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BioMed Research International
Volume 2015, Article ID 871218, 12 pages
http://dx.doi.org/10.1155/2015/871218
Research Article

Hyaluronic Acid Based Hydrogels for Regenerative Medicine Applications

1Institute for Polymers, Composites and Biomaterials, National Research Council, Mostra d’Oltremare Pad. 20, Viale J. F. Kennedy 54, 80125 Naples, Italy
2Biopharma Commercial, Novozymes Biopharma DK A/S, Krogshoejvej 36, 2880 Bagsvaerd, Denmark
3Department of Chemical Science and Materials Technology DCSMT-CNR, Piazzale Aldo Moro 7, 00185 Rome, Italy

Received 26 September 2014; Revised 7 January 2015; Accepted 6 March 2015

Academic Editor: Janet H. Fitton

Copyright © 2015 Assunta Borzacchiello et al. This is an open access article distributed under the Creative Commons Attribution License, which permits unrestricted use, distribution, and reproduction in any medium, provided the original work is properly cited.

Abstract

Hyaluronic acid (HA) hydrogels, obtained by cross-linking HA molecules with divinyl sulfone (DVS) based on a simple, reproducible, and safe process that does not employ any organic solvents, were developed. Owing to an innovative preparation method the resulting homogeneous hydrogels do not contain any detectable residual cross-linking agent and are easier to inject through a fine needle. HA hydrogels were characterized in terms of degradation and biological properties, viscoelasticity, injectability, and network structural parameters. They exhibit a rheological behaviour typical of strong gels and show improved viscoelastic properties by increasing HA concentration and decreasing HA/DVS weight ratio. Furthermore, it was demonstrated that processes such as sterilization and extrusion through clinical needles do not imply significant alteration of viscoelastic properties. Both SANS and rheological tests indicated that the cross-links appear to compact the network, resulting in a reduction of the mesh size by increasing the cross-linker amount. In vitro degradation tests of the HA hydrogels demonstrated that these new hydrogels show a good stability against enzymatic degradation, which increases by increasing HA concentration and decreasing HA/DVS weight ratio. Finally, the hydrogels show a good biocompatibility confirmed by in vitro tests.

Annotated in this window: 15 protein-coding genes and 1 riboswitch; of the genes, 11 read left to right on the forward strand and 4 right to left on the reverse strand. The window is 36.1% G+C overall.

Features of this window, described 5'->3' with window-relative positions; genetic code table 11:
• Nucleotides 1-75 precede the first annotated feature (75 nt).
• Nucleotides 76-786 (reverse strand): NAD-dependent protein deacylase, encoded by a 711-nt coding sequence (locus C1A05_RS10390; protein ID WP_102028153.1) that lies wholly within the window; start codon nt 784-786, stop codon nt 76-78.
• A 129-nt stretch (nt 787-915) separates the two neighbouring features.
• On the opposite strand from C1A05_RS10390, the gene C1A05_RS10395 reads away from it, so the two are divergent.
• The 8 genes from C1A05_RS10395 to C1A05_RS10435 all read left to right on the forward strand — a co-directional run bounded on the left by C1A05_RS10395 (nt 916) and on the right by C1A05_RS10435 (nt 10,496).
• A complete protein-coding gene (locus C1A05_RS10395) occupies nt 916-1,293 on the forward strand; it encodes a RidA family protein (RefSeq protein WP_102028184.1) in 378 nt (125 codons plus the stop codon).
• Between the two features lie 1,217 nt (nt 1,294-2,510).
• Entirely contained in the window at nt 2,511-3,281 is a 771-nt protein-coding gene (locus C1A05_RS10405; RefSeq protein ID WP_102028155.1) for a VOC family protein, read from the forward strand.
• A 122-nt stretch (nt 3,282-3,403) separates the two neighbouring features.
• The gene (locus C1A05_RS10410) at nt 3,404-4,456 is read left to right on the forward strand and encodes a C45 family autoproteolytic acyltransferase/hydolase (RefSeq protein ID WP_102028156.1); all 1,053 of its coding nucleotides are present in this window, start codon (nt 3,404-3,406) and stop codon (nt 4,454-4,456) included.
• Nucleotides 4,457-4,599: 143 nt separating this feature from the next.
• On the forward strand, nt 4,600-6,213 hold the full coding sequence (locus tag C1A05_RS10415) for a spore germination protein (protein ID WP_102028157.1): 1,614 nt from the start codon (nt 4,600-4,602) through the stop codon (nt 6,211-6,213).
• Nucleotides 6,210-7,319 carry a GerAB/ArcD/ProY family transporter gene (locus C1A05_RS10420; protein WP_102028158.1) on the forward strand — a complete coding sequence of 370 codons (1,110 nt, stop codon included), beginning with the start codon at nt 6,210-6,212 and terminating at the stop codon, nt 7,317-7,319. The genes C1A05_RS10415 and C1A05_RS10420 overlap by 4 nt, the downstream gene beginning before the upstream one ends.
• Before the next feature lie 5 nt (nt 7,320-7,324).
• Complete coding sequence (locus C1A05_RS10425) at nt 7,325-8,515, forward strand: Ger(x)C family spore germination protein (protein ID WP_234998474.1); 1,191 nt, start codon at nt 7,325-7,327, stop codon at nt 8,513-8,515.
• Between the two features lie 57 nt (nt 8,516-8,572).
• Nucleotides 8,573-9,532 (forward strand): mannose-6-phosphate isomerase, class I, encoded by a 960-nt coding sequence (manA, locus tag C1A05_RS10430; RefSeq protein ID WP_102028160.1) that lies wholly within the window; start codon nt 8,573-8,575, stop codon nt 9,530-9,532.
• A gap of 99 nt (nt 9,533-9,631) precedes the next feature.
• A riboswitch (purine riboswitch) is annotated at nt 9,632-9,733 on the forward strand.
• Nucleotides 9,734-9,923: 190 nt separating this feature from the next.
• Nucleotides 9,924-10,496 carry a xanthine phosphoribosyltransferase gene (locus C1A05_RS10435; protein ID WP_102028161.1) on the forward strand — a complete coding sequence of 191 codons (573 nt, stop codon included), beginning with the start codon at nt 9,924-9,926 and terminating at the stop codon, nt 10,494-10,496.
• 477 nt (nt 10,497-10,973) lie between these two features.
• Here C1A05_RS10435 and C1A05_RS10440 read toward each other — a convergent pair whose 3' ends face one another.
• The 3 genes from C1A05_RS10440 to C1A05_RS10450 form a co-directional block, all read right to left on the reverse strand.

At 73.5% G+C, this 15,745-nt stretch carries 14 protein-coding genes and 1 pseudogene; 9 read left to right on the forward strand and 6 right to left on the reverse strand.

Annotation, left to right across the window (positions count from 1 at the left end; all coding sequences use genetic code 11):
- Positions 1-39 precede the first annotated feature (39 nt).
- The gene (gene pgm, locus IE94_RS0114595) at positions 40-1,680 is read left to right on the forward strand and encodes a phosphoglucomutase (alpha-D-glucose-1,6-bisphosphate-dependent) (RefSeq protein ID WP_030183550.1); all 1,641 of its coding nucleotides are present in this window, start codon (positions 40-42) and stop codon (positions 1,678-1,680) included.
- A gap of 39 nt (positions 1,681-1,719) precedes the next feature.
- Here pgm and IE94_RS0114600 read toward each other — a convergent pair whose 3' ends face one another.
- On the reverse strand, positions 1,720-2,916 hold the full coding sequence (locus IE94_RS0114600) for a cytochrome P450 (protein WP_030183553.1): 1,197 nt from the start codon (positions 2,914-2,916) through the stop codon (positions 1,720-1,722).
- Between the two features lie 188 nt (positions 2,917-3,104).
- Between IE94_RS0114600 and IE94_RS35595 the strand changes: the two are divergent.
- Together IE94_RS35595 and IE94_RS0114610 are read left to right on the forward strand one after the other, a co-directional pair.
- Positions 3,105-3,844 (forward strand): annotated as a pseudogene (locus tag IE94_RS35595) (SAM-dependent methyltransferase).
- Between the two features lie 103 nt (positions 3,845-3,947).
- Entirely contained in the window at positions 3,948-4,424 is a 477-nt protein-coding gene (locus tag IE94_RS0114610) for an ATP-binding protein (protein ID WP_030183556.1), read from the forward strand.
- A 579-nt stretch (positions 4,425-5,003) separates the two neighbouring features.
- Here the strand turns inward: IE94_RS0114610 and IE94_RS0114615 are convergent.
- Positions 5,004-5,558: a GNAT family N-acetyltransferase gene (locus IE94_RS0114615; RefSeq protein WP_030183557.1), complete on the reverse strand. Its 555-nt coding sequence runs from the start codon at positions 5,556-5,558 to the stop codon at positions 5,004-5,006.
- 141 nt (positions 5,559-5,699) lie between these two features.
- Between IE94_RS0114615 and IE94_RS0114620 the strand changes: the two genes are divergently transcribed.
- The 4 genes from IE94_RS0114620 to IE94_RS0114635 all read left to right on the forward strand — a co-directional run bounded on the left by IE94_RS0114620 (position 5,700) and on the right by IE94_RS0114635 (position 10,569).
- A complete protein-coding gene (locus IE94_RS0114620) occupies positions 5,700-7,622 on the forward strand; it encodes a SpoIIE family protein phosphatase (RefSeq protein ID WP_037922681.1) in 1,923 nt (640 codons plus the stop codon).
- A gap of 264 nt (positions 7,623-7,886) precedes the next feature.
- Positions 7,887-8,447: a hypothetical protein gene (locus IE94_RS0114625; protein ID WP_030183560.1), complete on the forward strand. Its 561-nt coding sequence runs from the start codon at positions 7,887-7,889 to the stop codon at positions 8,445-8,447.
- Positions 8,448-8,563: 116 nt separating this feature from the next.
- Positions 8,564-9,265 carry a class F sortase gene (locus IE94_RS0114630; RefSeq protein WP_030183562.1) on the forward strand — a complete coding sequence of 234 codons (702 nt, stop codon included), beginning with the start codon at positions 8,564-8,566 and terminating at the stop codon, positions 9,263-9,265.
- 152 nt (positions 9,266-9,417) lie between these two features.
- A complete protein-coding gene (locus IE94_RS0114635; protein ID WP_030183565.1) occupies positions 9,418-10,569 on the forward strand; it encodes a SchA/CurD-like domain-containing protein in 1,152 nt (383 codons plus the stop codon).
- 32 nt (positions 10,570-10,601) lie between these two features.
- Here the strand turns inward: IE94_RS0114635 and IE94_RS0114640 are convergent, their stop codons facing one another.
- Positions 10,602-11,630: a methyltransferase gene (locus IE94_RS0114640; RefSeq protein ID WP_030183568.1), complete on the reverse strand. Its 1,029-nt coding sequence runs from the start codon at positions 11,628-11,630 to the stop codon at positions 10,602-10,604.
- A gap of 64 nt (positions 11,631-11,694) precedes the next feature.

1. Introduction

Hydrogels thanks to their unique properties, such as excellent biocompatibility, high water content, and capacity to degrade into safe products, have attracted great attention and have been extensively used in several biomedical applications such as regenerative medicine, aesthetic medicine, and drug delivery [13].

Hyaluronic acid (HA), also referred to as hyaluronan, is a naturally occurring linear polysaccharide composed of repeating disaccharide units of D-glucuronic acid and N-acetyl-D-glucosamine linked by β-1-3 and β-1-4 glycosidic bonds [48]. HA is a primary component of the extracellular matrix (ECM) of the human connective tissues. It is an important structural element in the skin and is present in high concentration in the synovial joint fluids, vitreous humor of the eyes, hyaline cartilage, intervertebral disc nucleus pulposus, and umbilical cord [913]. Due to its strong hydrophilic character and its high molecular weight in biological tissues, HA exhibits important structural and functional roles in the body [14]. In fact it is involved in several functions in vivo such as lubrication of arthritis joints and control of the viscoelastic properties of soft tissues and in important cell functions such as cell motility, cell matrix adhesion, and cell organization [1519]. Thanks to its biocompatibility and chemical-physical and biological properties and due to the ease of chemical functionalization, HA has generated increasing interest among researchers and it is already used in several biomedical applications [2022]. Clinically, HA is used in soft tissue replacement and augmentation and in surgical procedures and diagnostics. It is employed as a diagnostic marker for many disease states including cancer, rheumatoid arthritis, and liver pathologies and as an early marker for impending rejection following organ transplantation. It is also used for supplementation of impaired synovial fluid in arthritic patients, in aesthetic medicine such as dermal fillers, and in soft tissue surgery such as vocal fold augmentation, as scaffold for tissue engineering applications and as a device in several surgical procedures, particularly as antiadhesive following abdominal procedures and as aid in cataract surgery [23, 24].

When HA is in physiological environments, it is subjected to various degradation processes due to hydrolysis and enzymatic hydrolysis by naturally occurring hyaluronidase. In order to control the degradation rate and to improve its mechanical properties different strategies such as cross-linking or conjugation have been used to stabilize HA and obtain a more stable material maintaining at the same time its fundamental properties [7, 9, 2530]. In the case of cross-linking, HA reacts with a cross-linking agent that is capable of creating covalent bonds between HA chains, whereas compounds grafted onto HA chains are referred to as conjugates.

In light of the above, HA represents an excellent starting biomaterial to obtain suitable structures for the regeneration of natural tissues.